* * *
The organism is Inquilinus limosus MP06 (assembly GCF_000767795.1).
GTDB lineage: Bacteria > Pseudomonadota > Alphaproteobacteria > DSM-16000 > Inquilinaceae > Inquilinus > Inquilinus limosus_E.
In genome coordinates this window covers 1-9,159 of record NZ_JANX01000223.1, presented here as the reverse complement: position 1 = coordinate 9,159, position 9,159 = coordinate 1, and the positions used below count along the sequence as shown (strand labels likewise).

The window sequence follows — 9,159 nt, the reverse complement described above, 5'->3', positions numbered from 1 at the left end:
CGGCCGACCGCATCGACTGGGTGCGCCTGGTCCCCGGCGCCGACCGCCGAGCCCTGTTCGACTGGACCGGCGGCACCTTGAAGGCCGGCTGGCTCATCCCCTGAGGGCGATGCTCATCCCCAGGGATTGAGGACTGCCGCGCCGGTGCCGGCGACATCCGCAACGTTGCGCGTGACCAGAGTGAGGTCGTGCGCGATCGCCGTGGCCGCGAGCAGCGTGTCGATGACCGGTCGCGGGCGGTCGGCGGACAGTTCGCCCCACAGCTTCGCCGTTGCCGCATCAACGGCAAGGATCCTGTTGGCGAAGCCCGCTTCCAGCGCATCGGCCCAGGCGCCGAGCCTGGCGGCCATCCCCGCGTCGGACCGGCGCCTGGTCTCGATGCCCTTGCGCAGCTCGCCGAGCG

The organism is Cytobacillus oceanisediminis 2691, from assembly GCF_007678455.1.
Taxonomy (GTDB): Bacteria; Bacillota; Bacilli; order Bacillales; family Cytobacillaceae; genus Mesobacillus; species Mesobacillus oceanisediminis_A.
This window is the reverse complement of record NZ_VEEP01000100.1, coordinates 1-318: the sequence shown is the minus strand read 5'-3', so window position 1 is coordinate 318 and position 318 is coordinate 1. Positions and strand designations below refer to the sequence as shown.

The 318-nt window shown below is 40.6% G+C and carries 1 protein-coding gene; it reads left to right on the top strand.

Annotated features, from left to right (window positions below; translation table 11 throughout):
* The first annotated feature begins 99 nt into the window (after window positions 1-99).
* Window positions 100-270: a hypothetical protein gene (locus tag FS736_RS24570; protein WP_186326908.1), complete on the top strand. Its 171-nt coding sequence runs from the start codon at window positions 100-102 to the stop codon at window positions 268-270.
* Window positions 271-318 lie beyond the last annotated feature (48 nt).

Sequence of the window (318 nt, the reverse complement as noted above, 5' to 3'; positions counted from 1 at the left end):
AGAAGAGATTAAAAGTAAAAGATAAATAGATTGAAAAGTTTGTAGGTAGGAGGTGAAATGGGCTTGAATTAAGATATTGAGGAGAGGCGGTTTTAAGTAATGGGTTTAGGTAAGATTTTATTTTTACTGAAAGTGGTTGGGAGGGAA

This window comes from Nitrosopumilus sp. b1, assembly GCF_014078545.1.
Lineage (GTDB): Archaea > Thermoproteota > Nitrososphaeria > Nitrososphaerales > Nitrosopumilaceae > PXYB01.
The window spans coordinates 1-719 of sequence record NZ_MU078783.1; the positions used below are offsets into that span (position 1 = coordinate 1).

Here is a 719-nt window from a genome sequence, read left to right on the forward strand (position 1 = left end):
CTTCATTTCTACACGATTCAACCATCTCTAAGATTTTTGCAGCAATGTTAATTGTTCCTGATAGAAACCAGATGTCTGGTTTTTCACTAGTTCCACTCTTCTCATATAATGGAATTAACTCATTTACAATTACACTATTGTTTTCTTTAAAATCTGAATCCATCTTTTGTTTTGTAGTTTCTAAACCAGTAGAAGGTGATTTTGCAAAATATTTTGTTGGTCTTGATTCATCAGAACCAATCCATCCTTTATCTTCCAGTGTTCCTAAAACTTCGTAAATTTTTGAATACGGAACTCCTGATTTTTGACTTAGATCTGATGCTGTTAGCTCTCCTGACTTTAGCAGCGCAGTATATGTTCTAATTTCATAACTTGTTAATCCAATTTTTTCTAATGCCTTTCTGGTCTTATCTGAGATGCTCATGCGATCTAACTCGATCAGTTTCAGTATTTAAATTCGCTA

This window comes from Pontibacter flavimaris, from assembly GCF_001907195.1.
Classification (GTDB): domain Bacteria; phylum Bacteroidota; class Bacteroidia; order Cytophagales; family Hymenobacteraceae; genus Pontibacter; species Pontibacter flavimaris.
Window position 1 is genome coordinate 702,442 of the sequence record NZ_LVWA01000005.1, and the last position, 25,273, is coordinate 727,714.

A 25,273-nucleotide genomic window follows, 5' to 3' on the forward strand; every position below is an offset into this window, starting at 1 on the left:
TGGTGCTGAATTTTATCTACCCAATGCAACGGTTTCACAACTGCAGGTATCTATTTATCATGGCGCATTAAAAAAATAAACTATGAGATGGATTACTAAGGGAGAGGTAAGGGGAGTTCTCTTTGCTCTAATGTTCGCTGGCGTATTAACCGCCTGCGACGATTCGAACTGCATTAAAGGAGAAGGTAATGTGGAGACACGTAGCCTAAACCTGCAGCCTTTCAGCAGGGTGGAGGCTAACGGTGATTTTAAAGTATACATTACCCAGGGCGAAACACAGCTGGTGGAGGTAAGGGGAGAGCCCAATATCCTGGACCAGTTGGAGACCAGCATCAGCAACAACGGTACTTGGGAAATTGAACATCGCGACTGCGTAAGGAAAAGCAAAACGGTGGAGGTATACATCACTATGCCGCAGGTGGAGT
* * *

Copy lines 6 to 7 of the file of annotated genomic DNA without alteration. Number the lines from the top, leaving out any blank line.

The organism is Cytobacillus oceanisediminis 2691, from assembly GCF_007678455.1.
Taxonomy (GTDB): Bacteria; Bacillota; Bacilli; order Bacillales; family Cytobacillaceae; genus Mesobacillus; species Mesobacillus oceanisediminis_A.